Although this is a typical O. Henry ending, many of today’s readers may not be aware that Theodore Roosevelt’s mother was the renowned Martha “Mittie” Bulloch of Georgia, a member of Roswell’s famous Bulloch family. The stately family mansion, Bulloch Hall, still stands in historic Roswell, and it has been placed on the National Register of Historic Places.

Mittie Bulloch was also a widely known American socialite, and regarded as a classic Southern Belle: beautiful, flirtatious, witty, and spirited. – It is claimed that she was one of the inspirations for Gone With the Wind‘s Scarlett O’Hara. Indeed, Margaret Mitchell was raised in the neighboring city of Atlanta, only a couple of decades after Mittie’s death. While a young reporter with the Atlanta Journal, Mitchell interviewed one of Mittie’s childhood friends who was still alive, and had been a bridesmaid at Mittie’s highly-publicized wedding to wealthy New Yorker, Theodore Roosevelt, Sr.

The illustrious wedding took place in Bulloch Hall and after her marriage Mittie moved to New York, where she remained an unreconstructed Southerner, and never wavered in her support of the Confederacy even though her husband supported the Union. As President, Mittie’s son Theodore Roosevelt, Jr., described General Robert E. Lee as “the very greatest of all the great captains that the English-speaking peoples have brought forth.” When O. Henry wrote The Rose of Dixie, many readers still recognized the Bulloch name, and General Lee was still held in high regard throughout the nation.

In O. Henry’s story we read that a copy of Colonel Telfair’s magazine contained several photographs of The Hermitage, Andrew Jackson’s home on the outskirts of Nashville. Photographs of the Hermitage, or even references to it might not mean a lot to today’s audiences. But I suspect they meant a great deal to readers of this story in the early 1900s. A few decades later, Scott Fitzgerald’s final novel The Last Tycoon begins with a moving and somewhat romantic account of a visit to the Hermitage in the darkened early morning hours before sunrise.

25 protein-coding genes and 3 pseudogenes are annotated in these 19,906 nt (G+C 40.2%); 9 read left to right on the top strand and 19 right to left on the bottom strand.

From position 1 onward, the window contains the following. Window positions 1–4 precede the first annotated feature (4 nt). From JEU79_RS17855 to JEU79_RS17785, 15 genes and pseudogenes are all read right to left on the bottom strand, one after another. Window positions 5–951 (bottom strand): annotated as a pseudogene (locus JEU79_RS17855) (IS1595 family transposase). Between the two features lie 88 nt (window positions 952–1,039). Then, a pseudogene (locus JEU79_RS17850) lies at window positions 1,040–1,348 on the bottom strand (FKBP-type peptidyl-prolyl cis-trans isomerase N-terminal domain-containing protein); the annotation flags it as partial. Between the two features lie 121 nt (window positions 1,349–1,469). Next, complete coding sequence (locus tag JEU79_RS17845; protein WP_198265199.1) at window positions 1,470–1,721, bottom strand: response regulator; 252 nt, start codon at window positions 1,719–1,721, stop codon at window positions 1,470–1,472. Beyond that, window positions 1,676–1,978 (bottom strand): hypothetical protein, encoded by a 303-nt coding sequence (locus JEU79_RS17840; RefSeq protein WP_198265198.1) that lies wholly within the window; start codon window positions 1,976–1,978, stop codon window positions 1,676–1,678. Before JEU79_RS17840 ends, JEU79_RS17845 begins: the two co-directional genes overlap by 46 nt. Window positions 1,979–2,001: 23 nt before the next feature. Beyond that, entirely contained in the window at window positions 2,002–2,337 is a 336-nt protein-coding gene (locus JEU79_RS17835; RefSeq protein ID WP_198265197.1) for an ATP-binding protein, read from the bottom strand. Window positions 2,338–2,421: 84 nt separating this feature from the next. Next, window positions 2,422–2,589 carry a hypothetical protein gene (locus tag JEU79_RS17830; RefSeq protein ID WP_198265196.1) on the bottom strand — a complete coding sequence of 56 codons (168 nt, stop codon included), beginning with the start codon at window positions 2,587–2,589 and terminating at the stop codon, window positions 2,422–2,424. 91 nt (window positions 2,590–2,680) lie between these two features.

When The Rose of Dixie was published, the establishment wasn’t yet railing against slave-owning presidents like Andrew Jackson. It was only years later that early American slave-owning presidents were vilified for engaging in a practice that was generally accepted during and even before their lifetimes. We can assume that many of O. Henry’s readers in the South didn’t recall Andrew Jackson’s refusal to allow the nullification of high tariffs that penalized antebellum Southern planters. These high tariffs and disagreements on matters such as states rights eventually caused Vice President John Calhoun to resign from the Jackson administration.

O. Henry mentions that one issue of The Rose of Dixie contained a lengthy biography of Belle Boyd, a name that might not be familiar with present-day readers or even with O. Henry’s contemporaries. But many readers of Colonel Telfair’s magazine would have recognized the identity of the courageous Confederate spy, Maria Isabella Boyd. Belle Boyd often risked her life to obtain information helpful to Confederate forces. Using the manipulative wiles that antebellum Southern ladies were noted for, Belle deviously flirted with Union officers while prying for confidential information. Often she would conceal herself in closets and other similar hiding places in order to eavesdrop on conversations. Belle Boyd was even fired upon by Union troops as she made her way across battlefields to advise Confederate officers what she had learned. After being arrested and imprisoned several times, she escaped to England during the last years of the war.

There are many interesting things to be gleaned from reading The Rose of Dixie. It captures a place in time; a nostalgic place that no longer exists. And, although it doesn’t contain anything offensive, it is doubtful that it would be published today. It is unfortunately out of step with many of today’s readers, but I think there is still a significant audience for this genre. The Rose of Dixie can be read in its entirety on the Internet.

Gail Jarvis

Gail Jarvis is a Georgia-based free-lance writer. He attended the University of Alabama and has a degree from Birmingham Southern College. As a CPA/financial consultant, he helped his clients cope with the detrimental effects of misguided governmental intrusiveness. This influenced his writing as did years of witnessing how versions of news and history were distorted for political reasons. Mr. Jarvis is a member of the Society of Independent Southern Historians and his articles have appeared on various websites, magazines, and publications for several organizations. He lives in Coastal Georgia with his wife.